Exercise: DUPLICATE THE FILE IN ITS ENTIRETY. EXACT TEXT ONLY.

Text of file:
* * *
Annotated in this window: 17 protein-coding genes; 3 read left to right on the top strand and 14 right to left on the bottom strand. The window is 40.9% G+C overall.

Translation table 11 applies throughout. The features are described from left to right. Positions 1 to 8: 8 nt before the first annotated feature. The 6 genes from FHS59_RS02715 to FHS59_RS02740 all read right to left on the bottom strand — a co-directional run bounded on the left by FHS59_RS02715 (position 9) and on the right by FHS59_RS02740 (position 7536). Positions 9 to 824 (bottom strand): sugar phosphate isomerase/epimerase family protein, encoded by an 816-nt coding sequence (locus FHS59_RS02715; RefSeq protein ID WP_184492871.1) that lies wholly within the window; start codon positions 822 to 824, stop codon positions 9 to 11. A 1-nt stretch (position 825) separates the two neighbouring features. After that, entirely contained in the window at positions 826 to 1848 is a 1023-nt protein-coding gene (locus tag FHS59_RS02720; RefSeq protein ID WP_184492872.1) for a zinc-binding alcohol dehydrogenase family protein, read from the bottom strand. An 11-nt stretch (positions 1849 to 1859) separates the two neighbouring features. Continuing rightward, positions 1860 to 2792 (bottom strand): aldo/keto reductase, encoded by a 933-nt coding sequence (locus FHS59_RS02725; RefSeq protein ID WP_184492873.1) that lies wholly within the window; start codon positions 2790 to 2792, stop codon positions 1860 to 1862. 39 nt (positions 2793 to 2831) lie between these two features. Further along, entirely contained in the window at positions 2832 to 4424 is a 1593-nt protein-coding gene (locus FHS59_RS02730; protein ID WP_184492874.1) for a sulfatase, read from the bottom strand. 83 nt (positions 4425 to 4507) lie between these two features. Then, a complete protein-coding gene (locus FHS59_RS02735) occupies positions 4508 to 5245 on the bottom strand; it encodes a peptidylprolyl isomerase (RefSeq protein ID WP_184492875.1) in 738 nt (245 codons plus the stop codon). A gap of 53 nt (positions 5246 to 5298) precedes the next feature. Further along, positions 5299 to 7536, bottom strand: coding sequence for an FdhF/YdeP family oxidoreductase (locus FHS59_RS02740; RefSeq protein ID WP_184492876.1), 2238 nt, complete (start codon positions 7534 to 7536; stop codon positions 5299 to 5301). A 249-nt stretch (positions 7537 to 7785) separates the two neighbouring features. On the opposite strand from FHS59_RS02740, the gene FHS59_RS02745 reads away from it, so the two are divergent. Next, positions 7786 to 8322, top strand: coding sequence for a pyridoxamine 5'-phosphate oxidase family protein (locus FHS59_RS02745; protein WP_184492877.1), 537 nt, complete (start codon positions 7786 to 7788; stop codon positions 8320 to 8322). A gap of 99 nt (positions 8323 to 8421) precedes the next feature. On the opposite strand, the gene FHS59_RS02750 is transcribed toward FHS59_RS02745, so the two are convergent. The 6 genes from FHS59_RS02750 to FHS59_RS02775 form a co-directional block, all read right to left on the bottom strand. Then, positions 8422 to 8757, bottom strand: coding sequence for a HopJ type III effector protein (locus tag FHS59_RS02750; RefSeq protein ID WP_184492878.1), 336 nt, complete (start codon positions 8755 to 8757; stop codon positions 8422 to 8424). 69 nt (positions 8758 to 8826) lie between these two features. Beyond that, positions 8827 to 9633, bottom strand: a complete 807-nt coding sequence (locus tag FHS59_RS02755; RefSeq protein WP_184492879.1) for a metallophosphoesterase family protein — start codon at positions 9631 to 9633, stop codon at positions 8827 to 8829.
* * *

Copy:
Annotated in this window: 17 protein-coding genes; 3 read left to right on the top strand and 14 right to left on the bottom strand. The window is 40.9% G+C overall.

Translation table 11 applies throughout. The features are described from left to right. Positions 1 to 8: 8 nt before the first annotated feature. The 6 genes from FHS59_RS02715 to FHS59_RS02740 all read right to left on the bottom strand — a co-directional run bounded on the left by FHS59_RS02715 (position 9) and on the right by FHS59_RS02740 (position 7536). Positions 9 to 824 (bottom strand): sugar phosphate isomerase/epimerase family protein, encoded by an 816-nt coding sequence (locus FHS59_RS02715; RefSeq protein ID WP_184492871.1) that lies wholly within the window; start codon positions 822 to 824, stop codon positions 9 to 11. A 1-nt stretch (position 825) separates the two neighbouring features. After that, entirely contained in the window at positions 826 to 1848 is a 1023-nt protein-coding gene (locus tag FHS59_RS02720; RefSeq protein ID WP_184492872.1) for a zinc-binding alcohol dehydrogenase family protein, read from the bottom strand. An 11-nt stretch (positions 1849 to 1859) separates the two neighbouring features. Continuing rightward, positions 1860 to 2792 (bottom strand): aldo/keto reductase, encoded by a 933-nt coding sequence (locus FHS59_RS02725; RefSeq protein ID WP_184492873.1) that lies wholly within the window; start codon positions 2790 to 2792, stop codon positions 1860 to 1862. 39 nt (positions 2793 to 2831) lie between these two features. Further along, entirely contained in the window at positions 2832 to 4424 is a 1593-nt protein-coding gene (locus FHS59_RS02730; protein ID WP_184492874.1) for a sulfatase, read from the bottom strand. 83 nt (positions 4425 to 4507) lie between these two features. Then, a complete protein-coding gene (locus FHS59_RS02735) occupies positions 4508 to 5245 on the bottom strand; it encodes a peptidylprolyl isomerase (RefSeq protein ID WP_184492875.1) in 738 nt (245 codons plus the stop codon). A gap of 53 nt (positions 5246 to 5298) precedes the next feature. Further along, positions 5299 to 7536, bottom strand: coding sequence for an FdhF/YdeP family oxidoreductase (locus FHS59_RS02740; RefSeq protein ID WP_184492876.1), 2238 nt, complete (start codon positions 7534 to 7536; stop codon positions 5299 to 5301). A 249-nt stretch (positions 7537 to 7785) separates the two neighbouring features. On the opposite strand from FHS59_RS02740, the gene FHS59_RS02745 reads away from it, so the two are divergent. Next, positions 7786 to 8322, top strand: coding sequence for a pyridoxamine 5'-phosphate oxidase family protein (locus FHS59_RS02745; protein WP_184492877.1), 537 nt, complete (start codon positions 7786 to 7788; stop codon positions 8320 to 8322). A gap of 99 nt (positions 8323 to 8421) precedes the next feature. On the opposite strand, the gene FHS59_RS02750 is transcribed toward FHS59_RS02745, so the two are convergent. The 6 genes from FHS59_RS02750 to FHS59_RS02775 form a co-directional block, all read right to left on the bottom strand. Then, positions 8422 to 8757, bottom strand: coding sequence for a HopJ type III effector protein (locus tag FHS59_RS02750; RefSeq protein ID WP_184492878.1), 336 nt, complete (start codon positions 8755 to 8757; stop codon positions 8422 to 8424). 69 nt (positions 8758 to 8826) lie between these two features. Beyond that, positions 8827 to 9633, bottom strand: a complete 807-nt coding sequence (locus tag FHS59_RS02755; RefSeq protein WP_184492879.1) for a metallophosphoesterase family protein — start codon at positions 9631 to 9633, stop codon at positions 8827 to 8829.